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Naloxone: Rapidly Reverses an Opioid Overdose

Naloxone is a non-addictive prescription medication used to rapidly reverse an opioid overdose. Learn more about what naloxone is, who can get it, and when and how to use it.

What is Naloxone?

According to the National Institute on Drug Abuse, naloxone is a medication called an “opioid antagonist” used to rapidly reverse an opioid overdose. Used in opioid overdoses, naloxone counteracts the life-threatening depression of the central nervous system and respiratory system that an overdose can cause. Naloxone binds to opioid receptors in the

body to reverse and block the effects of other opioids to restore normal breathing to someone experiencing an overdose within two to eight minutes. Naloxone is a non-addictive prescription medication and has no potential for abuse. If opioids are present, the medication takes effect to counter the overdose. If opioids are absent, the person will not be harmed in any way from the use of naloxone.

Who Can Give Naloxone to Someone Who Has Overdosed?

Community members, friends, family, and bystanders can lawfully administer the drug to someone who is experiencing an overdose. In the state of Pennsylvania, a standing order has been issued, meaning anyone can print the order and take it to a local pharmacy to be filled. It is recommended that individuals who wish to obtain naloxone receive training to recognize symptoms of an overdose and learn how to properly administer naloxone.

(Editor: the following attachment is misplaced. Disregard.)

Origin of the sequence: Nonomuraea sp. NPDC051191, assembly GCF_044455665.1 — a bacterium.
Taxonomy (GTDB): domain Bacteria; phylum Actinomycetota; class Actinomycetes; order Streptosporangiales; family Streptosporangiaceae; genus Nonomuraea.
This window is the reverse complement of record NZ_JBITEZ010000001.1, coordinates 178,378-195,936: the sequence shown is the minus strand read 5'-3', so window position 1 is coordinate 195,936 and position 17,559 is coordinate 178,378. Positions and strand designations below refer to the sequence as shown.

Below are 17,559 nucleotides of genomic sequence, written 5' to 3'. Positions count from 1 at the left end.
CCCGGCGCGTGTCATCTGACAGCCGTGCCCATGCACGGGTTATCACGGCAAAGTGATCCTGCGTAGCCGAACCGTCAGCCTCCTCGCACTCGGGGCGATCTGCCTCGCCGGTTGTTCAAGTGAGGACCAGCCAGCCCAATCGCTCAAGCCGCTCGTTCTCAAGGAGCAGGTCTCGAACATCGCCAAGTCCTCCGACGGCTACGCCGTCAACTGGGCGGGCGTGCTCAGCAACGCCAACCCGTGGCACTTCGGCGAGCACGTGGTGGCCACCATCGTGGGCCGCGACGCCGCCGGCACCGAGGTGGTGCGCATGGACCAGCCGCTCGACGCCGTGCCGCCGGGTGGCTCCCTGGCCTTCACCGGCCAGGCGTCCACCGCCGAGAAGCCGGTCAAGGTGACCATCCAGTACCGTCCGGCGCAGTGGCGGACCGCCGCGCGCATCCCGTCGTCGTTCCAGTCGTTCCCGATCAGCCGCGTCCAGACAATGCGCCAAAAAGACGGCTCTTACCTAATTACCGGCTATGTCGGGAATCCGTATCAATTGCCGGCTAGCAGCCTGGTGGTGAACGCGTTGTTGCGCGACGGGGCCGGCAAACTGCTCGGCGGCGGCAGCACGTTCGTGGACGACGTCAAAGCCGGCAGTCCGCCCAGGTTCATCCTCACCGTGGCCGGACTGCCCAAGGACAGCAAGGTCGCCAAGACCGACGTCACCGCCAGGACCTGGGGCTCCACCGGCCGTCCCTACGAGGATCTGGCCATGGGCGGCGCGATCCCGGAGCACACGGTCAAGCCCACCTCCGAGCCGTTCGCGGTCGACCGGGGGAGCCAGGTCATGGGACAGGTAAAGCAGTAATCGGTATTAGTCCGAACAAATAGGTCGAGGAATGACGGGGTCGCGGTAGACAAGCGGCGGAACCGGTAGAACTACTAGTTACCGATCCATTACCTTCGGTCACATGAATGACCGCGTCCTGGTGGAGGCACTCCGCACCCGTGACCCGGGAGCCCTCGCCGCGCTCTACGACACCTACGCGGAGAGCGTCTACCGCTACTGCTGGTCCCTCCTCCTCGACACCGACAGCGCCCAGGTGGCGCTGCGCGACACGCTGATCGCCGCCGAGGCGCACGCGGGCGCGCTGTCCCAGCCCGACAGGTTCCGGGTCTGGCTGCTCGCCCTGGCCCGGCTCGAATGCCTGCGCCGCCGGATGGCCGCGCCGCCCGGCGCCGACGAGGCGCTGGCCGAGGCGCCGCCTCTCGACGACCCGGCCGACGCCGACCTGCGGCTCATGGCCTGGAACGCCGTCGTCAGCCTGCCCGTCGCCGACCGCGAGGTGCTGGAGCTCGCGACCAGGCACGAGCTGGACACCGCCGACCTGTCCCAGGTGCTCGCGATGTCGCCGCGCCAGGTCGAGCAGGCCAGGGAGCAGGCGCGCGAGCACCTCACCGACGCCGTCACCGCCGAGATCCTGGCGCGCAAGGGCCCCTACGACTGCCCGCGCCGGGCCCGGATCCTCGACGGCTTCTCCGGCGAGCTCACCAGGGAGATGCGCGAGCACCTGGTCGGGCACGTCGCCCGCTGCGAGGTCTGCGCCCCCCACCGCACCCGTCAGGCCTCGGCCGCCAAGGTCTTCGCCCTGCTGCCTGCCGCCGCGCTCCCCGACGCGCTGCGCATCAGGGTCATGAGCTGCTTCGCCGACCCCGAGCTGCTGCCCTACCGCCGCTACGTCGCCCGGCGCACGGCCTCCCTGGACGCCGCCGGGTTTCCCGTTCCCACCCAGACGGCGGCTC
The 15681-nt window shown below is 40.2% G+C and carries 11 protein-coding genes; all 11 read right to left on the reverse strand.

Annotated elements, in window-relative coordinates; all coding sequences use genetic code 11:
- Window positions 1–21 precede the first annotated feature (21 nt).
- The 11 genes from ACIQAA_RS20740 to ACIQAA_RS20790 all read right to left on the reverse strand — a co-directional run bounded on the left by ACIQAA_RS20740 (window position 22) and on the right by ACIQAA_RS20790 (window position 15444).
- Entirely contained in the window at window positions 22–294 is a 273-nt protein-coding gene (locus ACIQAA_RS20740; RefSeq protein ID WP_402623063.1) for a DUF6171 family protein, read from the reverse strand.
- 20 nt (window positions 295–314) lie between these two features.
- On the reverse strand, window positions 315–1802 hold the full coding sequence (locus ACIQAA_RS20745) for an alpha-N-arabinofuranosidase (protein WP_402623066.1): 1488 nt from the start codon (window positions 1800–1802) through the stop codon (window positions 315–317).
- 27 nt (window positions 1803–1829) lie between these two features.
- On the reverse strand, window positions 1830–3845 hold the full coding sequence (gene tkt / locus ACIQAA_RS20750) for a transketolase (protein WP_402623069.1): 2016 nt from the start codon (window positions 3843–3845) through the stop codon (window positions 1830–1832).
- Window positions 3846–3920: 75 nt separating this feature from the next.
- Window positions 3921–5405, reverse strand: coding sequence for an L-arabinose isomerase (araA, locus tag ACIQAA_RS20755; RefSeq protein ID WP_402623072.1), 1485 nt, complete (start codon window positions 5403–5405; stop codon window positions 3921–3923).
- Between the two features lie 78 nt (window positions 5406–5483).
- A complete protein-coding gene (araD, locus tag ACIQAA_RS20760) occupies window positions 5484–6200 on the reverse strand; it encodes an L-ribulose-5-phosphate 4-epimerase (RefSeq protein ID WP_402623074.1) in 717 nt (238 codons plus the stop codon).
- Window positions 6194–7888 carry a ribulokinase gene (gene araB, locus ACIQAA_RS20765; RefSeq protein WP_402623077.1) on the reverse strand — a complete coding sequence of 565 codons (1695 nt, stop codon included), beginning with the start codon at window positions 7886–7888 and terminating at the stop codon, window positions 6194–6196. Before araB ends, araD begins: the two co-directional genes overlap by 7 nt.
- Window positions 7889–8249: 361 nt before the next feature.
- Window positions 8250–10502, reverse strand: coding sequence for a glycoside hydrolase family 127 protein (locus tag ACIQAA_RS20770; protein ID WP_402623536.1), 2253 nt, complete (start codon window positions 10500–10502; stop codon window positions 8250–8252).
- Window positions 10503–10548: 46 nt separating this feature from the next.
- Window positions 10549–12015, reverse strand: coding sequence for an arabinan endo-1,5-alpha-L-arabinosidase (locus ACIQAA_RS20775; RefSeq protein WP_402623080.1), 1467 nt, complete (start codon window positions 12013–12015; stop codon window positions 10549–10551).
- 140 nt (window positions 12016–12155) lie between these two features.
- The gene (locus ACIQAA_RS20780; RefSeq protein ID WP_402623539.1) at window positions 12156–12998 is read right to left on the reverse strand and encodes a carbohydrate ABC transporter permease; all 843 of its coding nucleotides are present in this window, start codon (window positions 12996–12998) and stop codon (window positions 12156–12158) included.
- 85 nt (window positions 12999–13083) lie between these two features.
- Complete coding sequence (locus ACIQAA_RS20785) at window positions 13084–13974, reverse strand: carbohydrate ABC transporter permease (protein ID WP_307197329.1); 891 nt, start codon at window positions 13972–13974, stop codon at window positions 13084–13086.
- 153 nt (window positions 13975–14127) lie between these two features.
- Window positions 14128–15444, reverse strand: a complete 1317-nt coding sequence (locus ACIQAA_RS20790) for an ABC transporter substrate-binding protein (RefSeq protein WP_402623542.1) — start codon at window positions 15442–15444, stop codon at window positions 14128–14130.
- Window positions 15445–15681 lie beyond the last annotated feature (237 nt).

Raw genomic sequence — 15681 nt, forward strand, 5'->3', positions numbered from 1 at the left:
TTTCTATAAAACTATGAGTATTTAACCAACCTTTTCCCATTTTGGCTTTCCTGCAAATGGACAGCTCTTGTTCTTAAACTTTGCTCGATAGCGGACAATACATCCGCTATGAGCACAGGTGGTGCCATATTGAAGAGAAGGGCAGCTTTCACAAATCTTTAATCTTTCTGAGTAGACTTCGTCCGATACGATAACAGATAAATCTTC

To find the where to get naloxone near you, view this map.

How is Naloxone Given?

There are three FDA-approved formulations of naloxone, which can be administered through injection into a vein or muscle (even through clothing), sprayed into the nose, or administered via auto-injector (similar to an epi-pen), which includes voice instructions. Your pharmacist can provide detailed instructions on how to administer naloxone. Note that the standing order for naloxone only applies to medication administered via nasal spray or auto-injector.

When to Use Naloxone

If you are having trouble distinguishing whether someone is overdosing, it is best to treat the situation like an overdose. According to the Center for Disease Control and Prevention, the following are signs of an overdose:

  • Loss of consciousness
  • Unresponsive to outside stimulus
  • Awake, but unable to talk
  • Slow, shallow breathing
  • Pale, blue, grey, or cold skin
  • Choking or gurgling sounds
  • Limp body
  • Slow or erratic heartbeat

If someone is making unfamiliar sounds while sleeping, try to wake him or her up. Many loved ones think a person was snoring, when in fact he or she was overdosing. These situations are a missed opportunity to intervene and save a life.

If you notice the above symptoms:

  1. Call 911 immediately.
  2. Administer naloxone, if available.
  3. Try to keep the person awake and breathing.
  4. Lay the person on their side to prevent choking.
  5. Stay with him or her until emergency workers arrive.

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